Academic journal article The International Journal of Cuban Studies

Cuba's Future as a Sustainable Society: Real Option or Impossible Utopia?

Academic journal article The International Journal of Cuban Studies

Cuba's Future as a Sustainable Society: Real Option or Impossible Utopia?

Article excerpt

Abstract

This article examines how Cuba might become a Sustainable Society. Three questions are posed: What is a sustainable society? Why would Cuba want to be one? And how could Cuba become fully sustainable? First, the goal of a sustainable society is to ensure a vibrant and meaningful culture, a robust green economy and a protected environment with ecosystem integrity and a rich biodiversity. Only when all three objectives can be reached simultaneously over the long term can a society be considered fully sustainable. Second, three basic elements contribute to a sustainability rationale for Cuba: the country has several conditions and attributes conducive to achieving sustainability and few constraints; Cuba has already made considerable progress in achieving sustainability; and finally, the alternative of unsustainability does not constitute a good future. Third, ten components are suggested to enhance Cuban sustainability including: red-green ideology, green economy, sustainable state and party, sustainable agriculture and energy policies among others.

Keywords: Cuba, sustainable society, green economy, red-green ideology, environmental management, sustainable development

Introduction

Every country has a set of possible futures and Cuba is no exception. These unknown futures constitute a bundle of potential trajectories. Which particular strand will become the present at some future time is a composite of many forces: human will, past history, current circumstances, external influences, and chance. For the last several decades, Cuba has moved along a unique development trajectory in human history. There has never been a model like the Cuban Model (Lane 1999).1 There may not even be time for another. Time is not conspicuously on the side of the human species, which faces a number of serious existential risks in the twenty-first century. By the year 2050, approximately 9 billion humans will inhabit the Earth. Despite declining fertility rates in several countries, most population growth will occur in developing countries. The majority will live in urban settlements - essentially ghettos with capricious services. How can the planet accommodate this many people in a sustainable way over such a short time period? There are already many who are not well-accommodated, and of course, overpopulation is only one of our planetary problems.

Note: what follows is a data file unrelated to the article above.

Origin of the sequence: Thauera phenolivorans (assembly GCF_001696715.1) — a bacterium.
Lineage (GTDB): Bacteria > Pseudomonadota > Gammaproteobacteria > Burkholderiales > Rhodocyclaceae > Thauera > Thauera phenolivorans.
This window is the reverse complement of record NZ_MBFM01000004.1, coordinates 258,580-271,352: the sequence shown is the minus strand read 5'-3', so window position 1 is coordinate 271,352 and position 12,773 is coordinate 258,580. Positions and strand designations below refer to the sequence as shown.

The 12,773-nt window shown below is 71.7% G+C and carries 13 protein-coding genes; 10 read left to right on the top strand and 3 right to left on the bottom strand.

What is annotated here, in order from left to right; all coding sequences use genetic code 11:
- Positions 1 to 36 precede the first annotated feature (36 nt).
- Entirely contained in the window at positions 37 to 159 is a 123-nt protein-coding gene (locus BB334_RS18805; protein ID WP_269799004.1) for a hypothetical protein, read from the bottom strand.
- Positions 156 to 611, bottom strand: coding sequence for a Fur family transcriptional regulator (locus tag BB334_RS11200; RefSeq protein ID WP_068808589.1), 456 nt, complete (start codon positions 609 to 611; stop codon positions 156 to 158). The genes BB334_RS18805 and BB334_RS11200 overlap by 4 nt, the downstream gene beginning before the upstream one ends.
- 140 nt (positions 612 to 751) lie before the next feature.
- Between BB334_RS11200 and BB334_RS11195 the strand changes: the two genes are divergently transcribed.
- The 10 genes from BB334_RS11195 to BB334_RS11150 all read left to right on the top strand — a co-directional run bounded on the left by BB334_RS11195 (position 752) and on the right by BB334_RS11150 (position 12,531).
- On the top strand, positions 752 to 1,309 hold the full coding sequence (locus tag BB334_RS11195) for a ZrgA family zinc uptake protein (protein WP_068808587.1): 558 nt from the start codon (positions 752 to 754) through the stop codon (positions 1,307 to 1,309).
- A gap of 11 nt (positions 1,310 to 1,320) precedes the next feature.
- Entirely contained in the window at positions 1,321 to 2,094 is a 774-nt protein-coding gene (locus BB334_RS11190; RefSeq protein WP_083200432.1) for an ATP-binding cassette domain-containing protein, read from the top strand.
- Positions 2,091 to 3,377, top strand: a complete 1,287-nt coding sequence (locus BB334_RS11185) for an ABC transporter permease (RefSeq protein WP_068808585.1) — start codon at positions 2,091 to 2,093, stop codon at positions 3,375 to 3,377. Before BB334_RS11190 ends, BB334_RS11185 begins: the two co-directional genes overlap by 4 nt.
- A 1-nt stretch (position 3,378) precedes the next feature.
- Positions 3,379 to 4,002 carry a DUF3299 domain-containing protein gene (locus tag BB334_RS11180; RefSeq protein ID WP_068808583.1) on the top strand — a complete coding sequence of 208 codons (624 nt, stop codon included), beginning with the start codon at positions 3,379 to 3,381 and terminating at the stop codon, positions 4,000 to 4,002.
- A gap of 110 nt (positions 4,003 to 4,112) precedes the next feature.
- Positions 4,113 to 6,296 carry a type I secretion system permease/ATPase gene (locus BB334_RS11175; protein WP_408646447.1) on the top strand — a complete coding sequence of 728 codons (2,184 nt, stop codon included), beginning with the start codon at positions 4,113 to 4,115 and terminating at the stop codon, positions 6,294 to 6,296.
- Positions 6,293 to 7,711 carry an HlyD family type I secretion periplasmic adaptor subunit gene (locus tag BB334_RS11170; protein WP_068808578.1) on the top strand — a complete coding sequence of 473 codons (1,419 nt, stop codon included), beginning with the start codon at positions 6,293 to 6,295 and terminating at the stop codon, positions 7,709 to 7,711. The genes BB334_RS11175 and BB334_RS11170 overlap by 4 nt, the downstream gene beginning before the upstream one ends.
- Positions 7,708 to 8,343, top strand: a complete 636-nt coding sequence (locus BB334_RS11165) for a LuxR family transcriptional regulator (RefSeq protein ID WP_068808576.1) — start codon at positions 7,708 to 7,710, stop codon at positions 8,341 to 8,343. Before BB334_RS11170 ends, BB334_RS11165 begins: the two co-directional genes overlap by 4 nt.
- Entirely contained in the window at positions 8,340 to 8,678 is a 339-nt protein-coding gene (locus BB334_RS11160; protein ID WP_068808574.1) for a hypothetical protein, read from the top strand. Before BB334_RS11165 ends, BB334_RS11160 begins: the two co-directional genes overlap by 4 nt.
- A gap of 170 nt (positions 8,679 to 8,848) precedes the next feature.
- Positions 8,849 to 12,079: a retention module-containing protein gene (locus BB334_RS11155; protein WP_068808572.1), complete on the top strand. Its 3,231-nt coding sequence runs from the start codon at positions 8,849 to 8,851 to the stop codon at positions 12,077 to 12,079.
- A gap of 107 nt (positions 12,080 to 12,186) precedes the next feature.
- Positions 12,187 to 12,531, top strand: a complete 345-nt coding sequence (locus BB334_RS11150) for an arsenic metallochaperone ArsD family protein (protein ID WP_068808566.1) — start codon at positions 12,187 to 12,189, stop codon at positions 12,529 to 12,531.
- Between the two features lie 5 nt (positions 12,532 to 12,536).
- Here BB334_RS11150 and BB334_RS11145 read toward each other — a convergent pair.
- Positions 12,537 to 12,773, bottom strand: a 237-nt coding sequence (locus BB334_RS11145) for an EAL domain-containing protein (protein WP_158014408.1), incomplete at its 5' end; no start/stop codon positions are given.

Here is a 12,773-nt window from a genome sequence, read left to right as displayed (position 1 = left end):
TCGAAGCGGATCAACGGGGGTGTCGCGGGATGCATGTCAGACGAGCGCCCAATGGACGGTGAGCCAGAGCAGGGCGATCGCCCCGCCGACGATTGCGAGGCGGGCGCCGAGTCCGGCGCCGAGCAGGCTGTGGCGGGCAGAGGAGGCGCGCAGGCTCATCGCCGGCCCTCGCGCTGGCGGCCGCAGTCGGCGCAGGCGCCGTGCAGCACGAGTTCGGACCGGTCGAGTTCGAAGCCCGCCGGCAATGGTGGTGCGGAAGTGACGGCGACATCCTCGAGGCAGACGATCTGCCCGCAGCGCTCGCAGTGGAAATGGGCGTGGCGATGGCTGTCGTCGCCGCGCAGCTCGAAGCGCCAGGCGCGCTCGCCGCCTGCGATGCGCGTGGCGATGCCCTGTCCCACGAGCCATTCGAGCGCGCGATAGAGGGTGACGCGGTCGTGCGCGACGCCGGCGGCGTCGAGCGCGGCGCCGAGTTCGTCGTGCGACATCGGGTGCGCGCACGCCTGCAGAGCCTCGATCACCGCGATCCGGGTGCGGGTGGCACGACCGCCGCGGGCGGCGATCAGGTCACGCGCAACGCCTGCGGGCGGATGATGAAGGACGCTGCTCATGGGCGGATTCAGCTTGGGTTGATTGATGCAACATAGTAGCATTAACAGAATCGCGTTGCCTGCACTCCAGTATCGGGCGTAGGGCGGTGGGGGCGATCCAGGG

Over-consumption is even more serious. Northern countries produce about 80 per cent of all pollution, use 77 per cent of all resources and 72 per cent of all energy (Shanahan and Carlsson-Kanyama 2005). The ecological footprints of the North are significantly larger than those of the South, 0.5 hectares per capita in Bangladesh versus 8.1 in the US. The planet has been in overshoot since 1987, using more of its resources than can be annually replaced. In 2007, overshoot was an unsustainable 30 per cent. Overshoot is only possible because we are living on an 'ecological overdraft' of fossil fuels. The opportunity to be in overshoot is time-limited; when fossil fuels are exhausted, overdraftwill not be possible. Even using the remaining fossil fuels may prove untenable in terms of unacceptable levels of greenhouse gas emissions. Since the global economic model is posited upon growth not sharing, over-consumption is difficult to address.

This article explores how Cuba might become a Sustainable Society in the twenty-first century. Three questions are posed: What is a sustainable society? Why would Cuba want to be one? And how could Cuba become fully sustainable? The argument for Cuban sustainability begins with three assumptions. First, sustainability offers the most secure way for a country to flourish with its sovereignty intact. Second, a return to the past is not tenable. Would Cuba be a Spanish colony with a slavery system? Should Cuba relish the lack of sovereignty of a new Platt Amendment as a US neo-neo colony? Would Cuba adopt a Soviet-style ecocide with severe economic dependency on a superpower? …

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